Philosophical Papers 39 (1):53-68 (2010)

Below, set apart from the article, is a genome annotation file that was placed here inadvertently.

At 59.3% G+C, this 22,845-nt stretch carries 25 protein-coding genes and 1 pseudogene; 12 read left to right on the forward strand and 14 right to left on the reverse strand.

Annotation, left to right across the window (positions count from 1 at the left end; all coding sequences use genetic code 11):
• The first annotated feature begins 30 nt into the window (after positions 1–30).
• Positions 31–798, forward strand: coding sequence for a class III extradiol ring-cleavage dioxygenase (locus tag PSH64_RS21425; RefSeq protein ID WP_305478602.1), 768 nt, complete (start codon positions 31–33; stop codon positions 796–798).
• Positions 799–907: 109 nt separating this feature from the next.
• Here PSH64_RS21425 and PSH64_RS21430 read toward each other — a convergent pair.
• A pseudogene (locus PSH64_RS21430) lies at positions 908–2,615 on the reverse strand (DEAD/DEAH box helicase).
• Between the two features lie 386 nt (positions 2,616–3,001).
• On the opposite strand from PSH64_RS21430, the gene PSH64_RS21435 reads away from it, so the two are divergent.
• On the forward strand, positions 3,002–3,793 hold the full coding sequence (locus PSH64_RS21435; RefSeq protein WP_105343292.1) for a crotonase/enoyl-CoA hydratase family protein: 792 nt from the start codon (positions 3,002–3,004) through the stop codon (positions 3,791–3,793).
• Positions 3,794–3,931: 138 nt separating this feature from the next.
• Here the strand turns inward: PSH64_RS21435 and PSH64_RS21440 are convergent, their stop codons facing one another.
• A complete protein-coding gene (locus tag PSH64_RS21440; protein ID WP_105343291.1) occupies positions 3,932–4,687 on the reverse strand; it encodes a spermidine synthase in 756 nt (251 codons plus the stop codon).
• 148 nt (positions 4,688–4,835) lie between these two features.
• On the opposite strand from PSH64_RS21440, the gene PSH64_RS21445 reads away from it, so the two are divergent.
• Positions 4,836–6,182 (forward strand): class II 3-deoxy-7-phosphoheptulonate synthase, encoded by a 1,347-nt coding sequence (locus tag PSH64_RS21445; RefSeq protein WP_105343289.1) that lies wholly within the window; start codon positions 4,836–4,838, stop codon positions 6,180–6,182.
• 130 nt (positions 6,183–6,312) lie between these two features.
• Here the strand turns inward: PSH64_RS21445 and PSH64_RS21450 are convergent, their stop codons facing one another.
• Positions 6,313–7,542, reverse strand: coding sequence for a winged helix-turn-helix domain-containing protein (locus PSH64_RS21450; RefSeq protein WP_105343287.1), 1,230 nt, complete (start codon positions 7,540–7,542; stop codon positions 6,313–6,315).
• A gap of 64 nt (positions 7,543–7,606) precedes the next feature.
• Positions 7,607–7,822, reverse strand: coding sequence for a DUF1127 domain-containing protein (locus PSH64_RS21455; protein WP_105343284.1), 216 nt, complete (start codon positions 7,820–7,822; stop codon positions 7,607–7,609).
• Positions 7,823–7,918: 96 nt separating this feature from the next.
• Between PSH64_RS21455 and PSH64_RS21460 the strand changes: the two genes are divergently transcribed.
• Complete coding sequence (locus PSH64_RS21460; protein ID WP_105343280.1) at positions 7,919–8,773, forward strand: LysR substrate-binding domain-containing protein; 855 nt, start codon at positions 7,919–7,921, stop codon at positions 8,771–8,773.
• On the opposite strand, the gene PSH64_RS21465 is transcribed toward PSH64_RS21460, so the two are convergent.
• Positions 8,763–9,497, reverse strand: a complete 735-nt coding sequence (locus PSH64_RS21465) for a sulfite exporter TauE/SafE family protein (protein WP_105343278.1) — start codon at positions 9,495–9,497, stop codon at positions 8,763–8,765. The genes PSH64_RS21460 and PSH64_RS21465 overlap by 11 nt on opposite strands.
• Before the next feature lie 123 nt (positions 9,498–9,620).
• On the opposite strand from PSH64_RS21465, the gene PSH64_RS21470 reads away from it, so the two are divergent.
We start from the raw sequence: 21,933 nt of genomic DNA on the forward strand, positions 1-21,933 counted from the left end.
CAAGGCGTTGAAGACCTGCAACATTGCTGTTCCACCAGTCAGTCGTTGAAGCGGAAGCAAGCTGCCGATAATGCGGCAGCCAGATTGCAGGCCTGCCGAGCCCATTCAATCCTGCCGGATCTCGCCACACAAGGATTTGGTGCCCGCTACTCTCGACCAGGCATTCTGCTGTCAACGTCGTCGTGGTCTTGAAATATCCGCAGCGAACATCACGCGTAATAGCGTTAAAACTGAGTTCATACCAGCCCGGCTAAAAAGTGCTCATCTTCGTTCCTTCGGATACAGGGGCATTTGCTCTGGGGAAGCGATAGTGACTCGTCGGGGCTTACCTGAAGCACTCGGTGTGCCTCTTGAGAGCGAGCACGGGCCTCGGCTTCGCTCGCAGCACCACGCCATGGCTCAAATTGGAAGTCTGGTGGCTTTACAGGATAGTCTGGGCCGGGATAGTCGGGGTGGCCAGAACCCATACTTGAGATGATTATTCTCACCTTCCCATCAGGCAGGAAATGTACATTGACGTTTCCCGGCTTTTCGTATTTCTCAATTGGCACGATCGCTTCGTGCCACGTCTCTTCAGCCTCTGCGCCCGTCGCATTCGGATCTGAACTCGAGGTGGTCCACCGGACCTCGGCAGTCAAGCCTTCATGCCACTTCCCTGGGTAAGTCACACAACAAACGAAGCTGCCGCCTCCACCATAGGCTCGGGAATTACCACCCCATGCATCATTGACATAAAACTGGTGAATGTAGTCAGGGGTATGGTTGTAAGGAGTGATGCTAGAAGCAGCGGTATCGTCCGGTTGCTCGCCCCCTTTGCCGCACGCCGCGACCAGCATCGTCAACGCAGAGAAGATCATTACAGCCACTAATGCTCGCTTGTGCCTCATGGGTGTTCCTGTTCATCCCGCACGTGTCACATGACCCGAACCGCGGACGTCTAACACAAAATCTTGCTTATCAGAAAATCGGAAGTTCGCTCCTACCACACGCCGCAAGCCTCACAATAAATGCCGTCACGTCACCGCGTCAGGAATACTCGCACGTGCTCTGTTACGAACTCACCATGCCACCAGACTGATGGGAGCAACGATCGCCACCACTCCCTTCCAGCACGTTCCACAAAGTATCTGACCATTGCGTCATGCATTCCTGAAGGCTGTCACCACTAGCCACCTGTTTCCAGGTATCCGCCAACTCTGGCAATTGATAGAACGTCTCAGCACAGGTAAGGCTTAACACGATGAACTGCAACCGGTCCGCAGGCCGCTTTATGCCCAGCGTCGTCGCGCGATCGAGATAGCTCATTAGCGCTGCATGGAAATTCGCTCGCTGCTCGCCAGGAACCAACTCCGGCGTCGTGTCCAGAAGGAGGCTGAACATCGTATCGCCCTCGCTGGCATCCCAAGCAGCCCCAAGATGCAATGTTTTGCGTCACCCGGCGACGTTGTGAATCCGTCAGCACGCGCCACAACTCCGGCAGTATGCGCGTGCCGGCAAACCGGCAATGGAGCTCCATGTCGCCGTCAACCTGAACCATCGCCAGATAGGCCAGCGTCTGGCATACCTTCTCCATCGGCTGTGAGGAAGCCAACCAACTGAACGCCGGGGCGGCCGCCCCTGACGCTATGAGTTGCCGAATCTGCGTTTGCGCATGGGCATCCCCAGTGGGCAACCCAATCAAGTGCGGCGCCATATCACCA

In this paper, I argue against the standard interpretation of Mill as a hedonistic utilitarian, and argue instead that Mill holds a 'eudaimonic' conception of happiness. I begin by clarifying exactly what I mean by a eudaimonic conception of happiness, and then examine the textual evidence for this eudaimonic interpretation, as well as the evidence against the standard hedonistic interpretation. Naturally, a great deal of the paper will revolve around an analysis of Mill's Utilitarianism , but special attention will also be paid to On Liberty , reading it as a development of Mill's moral theory rather than a mere application of it
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